drift or skew?

    > Under what exact conditions must the "don't change faster than 75mHz/sec"
    > be met?


    Consider two systems A and B. At initialization, B's clock is set to A's
    clock (offset = 0 initially). After 30-60 seconds, it is acceptable to
    make a large correction to compensate for the average skew. From then
    on, B's skew correction parameter should not be changed faster than 75
    mHz per second.

    >> I'll try and think aloud, in case someone can see through my
    >> confusion.
    >>
    >> Consider H : a 26,999,900 Hz clock.
    >>
    >> Thus H has an offset of 100 Hz = 3.7 ppm


    I am talking about a frequency offset, i.e. what NTP calls skew AFAIU.

    >> In other words, H "misses" 100 ticks every second.

    >
    > If left uncorrected, yes.


    So far, so good.

    >> I'd have to add 100 / 27e6 = 3.7 Ás every second to keep H from
    >> drifting away from the correct time.

    >
    > Once ntpd has achieved "state 4", ntpd will calculate the drift and will
    > automatically handle this.


    According to the definition's page you've mentionned, drift is the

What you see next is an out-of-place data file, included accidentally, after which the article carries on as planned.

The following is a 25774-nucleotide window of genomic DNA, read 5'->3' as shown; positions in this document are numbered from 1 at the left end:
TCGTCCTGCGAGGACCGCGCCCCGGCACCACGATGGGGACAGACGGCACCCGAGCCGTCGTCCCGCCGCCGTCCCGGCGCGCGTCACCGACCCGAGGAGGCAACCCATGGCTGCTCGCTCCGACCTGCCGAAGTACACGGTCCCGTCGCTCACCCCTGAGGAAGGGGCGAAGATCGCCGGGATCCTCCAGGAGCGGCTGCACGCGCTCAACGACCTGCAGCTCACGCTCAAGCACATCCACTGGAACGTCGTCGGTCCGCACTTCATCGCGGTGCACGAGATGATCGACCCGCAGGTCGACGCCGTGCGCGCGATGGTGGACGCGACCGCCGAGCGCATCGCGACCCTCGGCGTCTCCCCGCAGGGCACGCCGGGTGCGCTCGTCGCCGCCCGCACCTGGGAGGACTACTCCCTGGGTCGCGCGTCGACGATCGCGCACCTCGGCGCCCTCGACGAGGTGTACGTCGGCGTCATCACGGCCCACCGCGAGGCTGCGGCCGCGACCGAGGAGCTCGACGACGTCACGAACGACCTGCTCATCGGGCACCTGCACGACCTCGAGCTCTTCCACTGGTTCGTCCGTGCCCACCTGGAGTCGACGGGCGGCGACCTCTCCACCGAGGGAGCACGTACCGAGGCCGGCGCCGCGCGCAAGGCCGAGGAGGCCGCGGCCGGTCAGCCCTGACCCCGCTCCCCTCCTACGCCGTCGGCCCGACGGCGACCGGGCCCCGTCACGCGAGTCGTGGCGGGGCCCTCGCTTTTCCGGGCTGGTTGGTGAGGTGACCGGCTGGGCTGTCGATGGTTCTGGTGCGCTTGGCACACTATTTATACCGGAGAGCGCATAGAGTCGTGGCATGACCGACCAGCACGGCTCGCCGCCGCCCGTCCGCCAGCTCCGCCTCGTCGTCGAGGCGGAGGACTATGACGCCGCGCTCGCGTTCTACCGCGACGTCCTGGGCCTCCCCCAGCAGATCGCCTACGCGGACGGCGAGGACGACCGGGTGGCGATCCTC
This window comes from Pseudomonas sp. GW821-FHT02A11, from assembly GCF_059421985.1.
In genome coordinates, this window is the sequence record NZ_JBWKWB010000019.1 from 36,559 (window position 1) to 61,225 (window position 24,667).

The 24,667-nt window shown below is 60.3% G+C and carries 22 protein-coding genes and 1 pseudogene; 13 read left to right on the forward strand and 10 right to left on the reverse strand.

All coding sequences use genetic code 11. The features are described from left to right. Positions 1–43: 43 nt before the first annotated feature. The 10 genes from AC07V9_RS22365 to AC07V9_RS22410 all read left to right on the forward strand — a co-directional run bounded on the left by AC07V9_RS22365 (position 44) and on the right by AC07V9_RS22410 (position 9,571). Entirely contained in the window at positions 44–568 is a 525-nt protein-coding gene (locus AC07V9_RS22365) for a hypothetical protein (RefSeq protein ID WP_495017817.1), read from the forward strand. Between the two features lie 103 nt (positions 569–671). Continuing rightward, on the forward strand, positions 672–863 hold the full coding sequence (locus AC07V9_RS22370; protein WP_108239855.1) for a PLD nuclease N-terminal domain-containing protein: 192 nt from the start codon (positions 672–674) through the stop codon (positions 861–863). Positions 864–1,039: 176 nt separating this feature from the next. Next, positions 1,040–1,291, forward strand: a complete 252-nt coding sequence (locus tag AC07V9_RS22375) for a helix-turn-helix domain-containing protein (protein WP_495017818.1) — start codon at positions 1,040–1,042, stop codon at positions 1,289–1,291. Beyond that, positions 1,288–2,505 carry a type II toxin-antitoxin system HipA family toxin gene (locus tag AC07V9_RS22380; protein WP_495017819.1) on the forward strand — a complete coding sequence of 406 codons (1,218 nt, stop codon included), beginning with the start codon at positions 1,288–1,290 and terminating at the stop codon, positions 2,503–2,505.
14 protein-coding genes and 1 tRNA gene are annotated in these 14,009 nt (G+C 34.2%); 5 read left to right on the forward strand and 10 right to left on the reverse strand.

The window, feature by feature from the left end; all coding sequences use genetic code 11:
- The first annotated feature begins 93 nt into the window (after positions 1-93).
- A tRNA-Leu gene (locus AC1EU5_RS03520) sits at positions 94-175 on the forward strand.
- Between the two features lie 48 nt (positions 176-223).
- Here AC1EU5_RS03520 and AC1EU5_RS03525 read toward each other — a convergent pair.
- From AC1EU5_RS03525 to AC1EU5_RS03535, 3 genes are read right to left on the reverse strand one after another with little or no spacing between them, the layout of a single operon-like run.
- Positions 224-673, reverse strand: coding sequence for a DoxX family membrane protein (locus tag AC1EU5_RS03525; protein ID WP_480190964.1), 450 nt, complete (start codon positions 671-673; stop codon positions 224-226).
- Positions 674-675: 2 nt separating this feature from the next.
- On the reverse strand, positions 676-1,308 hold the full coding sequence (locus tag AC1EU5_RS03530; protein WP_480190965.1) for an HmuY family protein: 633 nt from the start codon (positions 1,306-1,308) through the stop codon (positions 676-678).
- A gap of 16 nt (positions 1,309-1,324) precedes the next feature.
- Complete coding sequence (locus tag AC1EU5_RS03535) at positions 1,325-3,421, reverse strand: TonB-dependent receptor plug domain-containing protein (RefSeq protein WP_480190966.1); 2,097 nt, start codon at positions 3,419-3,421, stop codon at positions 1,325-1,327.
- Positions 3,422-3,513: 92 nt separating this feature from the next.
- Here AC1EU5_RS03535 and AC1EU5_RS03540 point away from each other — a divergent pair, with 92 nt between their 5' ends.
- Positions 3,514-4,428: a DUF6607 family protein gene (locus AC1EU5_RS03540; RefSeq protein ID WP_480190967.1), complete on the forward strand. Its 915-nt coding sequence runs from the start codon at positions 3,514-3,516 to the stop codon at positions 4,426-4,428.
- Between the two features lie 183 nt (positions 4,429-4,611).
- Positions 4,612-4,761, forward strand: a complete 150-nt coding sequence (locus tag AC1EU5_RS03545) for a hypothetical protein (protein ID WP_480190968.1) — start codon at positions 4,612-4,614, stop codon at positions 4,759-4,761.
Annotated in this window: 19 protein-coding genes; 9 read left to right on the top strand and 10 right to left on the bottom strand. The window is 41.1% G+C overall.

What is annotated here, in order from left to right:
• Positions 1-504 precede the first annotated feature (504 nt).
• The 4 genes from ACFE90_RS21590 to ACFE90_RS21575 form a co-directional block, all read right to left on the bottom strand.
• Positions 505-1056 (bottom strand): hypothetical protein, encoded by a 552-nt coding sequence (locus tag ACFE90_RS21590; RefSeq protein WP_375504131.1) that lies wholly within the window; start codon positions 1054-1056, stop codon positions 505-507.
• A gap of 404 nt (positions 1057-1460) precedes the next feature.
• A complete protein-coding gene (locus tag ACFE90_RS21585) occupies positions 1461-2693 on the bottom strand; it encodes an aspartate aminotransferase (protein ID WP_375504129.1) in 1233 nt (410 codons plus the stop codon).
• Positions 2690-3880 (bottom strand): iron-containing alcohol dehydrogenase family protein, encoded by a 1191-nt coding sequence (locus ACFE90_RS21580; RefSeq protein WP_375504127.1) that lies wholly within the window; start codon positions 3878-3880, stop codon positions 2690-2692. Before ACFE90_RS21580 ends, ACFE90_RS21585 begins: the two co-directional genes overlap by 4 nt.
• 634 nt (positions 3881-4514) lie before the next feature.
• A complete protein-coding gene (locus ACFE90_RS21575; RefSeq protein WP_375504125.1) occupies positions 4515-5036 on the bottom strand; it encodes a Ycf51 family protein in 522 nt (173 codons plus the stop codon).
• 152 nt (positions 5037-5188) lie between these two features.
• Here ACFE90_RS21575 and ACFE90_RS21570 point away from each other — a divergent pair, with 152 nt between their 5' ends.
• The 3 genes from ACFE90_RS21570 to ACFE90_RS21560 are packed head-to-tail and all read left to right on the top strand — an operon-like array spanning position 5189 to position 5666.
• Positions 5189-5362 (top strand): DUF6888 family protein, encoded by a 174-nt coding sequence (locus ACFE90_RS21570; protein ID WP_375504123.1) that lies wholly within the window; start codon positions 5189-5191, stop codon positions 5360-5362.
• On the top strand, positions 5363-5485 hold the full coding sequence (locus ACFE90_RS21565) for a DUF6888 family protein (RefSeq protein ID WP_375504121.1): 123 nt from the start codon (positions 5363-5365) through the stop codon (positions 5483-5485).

variation in skew, I think you meant ntpd will calculate the skew?

    >> But I can't make that change all of a sudden, I can only change 0.075
    >> Hz more (2.78 ns) every second.

    >
    > ntpd will apply the correction on a per-tick basis, not all at once, once a
    > second.


    I know. I did not mean 2.78 ns added every second, I meant a rate of
    2.78 ns per second, i.e. 2.78 ppb.

    > Are you comfortable that the specs of the machines you are using will keep
    > time well enough that their clocks can be kept in-sync by limiting
    > adjustment to 75mHz/sec?


    I'm still testing this. Basically, the two machines will remain at